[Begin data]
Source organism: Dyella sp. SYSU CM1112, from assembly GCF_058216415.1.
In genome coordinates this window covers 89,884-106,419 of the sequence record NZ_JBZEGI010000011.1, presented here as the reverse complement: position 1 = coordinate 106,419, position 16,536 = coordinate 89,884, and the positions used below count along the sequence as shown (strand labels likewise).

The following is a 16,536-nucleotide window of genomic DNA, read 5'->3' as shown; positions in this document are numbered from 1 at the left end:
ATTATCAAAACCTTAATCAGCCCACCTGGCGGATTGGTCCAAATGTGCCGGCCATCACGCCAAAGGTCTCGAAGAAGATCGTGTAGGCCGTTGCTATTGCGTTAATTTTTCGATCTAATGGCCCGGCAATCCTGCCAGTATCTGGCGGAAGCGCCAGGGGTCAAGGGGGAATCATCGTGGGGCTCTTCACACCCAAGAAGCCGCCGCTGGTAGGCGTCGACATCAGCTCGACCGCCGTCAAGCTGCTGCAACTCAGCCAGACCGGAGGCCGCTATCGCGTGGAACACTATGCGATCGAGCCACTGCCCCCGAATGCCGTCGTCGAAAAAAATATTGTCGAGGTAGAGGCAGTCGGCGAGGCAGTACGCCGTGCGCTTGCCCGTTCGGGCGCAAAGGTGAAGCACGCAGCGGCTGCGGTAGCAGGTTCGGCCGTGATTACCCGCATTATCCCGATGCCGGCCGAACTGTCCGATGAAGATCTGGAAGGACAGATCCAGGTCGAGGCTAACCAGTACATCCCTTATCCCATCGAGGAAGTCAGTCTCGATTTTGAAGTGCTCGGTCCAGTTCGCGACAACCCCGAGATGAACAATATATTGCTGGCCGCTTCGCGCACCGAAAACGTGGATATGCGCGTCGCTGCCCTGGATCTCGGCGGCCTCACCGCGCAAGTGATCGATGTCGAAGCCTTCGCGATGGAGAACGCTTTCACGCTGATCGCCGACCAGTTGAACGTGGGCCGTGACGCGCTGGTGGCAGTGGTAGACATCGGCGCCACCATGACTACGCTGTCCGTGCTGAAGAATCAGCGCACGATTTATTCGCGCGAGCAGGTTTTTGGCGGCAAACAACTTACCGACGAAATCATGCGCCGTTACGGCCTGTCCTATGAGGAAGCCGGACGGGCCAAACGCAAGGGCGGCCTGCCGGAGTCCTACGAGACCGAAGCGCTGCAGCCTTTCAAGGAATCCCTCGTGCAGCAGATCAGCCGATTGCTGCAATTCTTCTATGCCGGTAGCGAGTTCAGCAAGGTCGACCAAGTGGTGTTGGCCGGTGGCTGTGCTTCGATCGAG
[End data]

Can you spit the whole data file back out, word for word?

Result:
Source organism: Dyella sp. SYSU CM1112, from assembly GCF_058216415.1.
In genome coordinates this window covers 89,884-106,419 of the sequence record NZ_JBZEGI010000011.1, presented here as the reverse complement: position 1 = coordinate 106,419, position 16,536 = coordinate 89,884, and the positions used below count along the sequence as shown (strand labels likewise).

The following is a 16,536-nucleotide window of genomic DNA, read 5'->3' as shown; positions in this document are numbered from 1 at the left end:
ATTATCAAAACCTTAATCAGCCCACCTGGCGGATTGGTCCAAATGTGCCGGCCATCACGCCAAAGGTCTCGAAGAAGATCGTGTAGGCCGTTGCTATTGCGTTAATTTTTCGATCTAATGGCCCGGCAATCCTGCCAGTATCTGGCGGAAGCGCCAGGGGTCAAGGGGGAATCATCGTGGGGCTCTTCACACCCAAGAAGCCGCCGCTGGTAGGCGTCGACATCAGCTCGACCGCCGTCAAGCTGCTGCAACTCAGCCAGACCGGAGGCCGCTATCGCGTGGAACACTATGCGATCGAGCCACTGCCCCCGAATGCCGTCGTCGAAAAAAATATTGTCGAGGTAGAGGCAGTCGGCGAGGCAGTACGCCGTGCGCTTGCCCGTTCGGGCGCAAAGGTGAAGCACGCAGCGGCTGCGGTAGCAGGTTCGGCCGTGATTACCCGCATTATCCCGATGCCGGCCGAACTGTCCGATGAAGATCTGGAAGGACAGATCCAGGTCGAGGCTAACCAGTACATCCCTTATCCCATCGAGGAAGTCAGTCTCGATTTTGAAGTGCTCGGTCCAGTTCGCGACAACCCCGAGATGAACAATATATTGCTGGCCGCTTCGCGCACCGAAAACGTGGATATGCGCGTCGCTGCCCTGGATCTCGGCGGCCTCACCGCGCAAGTGATCGATGTCGAAGCCTTCGCGATGGAGAACGCTTTCACGCTGATCGCCGACCAGTTGAACGTGGGCCGTGACGCGCTGGTGGCAGTGGTAGACATCGGCGCCACCATGACTACGCTGTCCGTGCTGAAGAATCAGCGCACGATTTATTCGCGCGAGCAGGTTTTTGGCGGCAAACAACTTACCGACGAAATCATGCGCCGTTACGGCCTGTCCTATGAGGAAGCCGGACGGGCCAAACGCAAGGGCGGCCTGCCGGAGTCCTACGAGACCGAAGCGCTGCAGCCTTTCAAGGAATCCCTCGTGCAGCAGATCAGCCGATTGCTGCAATTCTTCTATGCCGGTAGCGAGTTCAGCAAGGTCGACCAAGTGGTGTTGGCCGGTGGCTGTGCTTCGATCGAG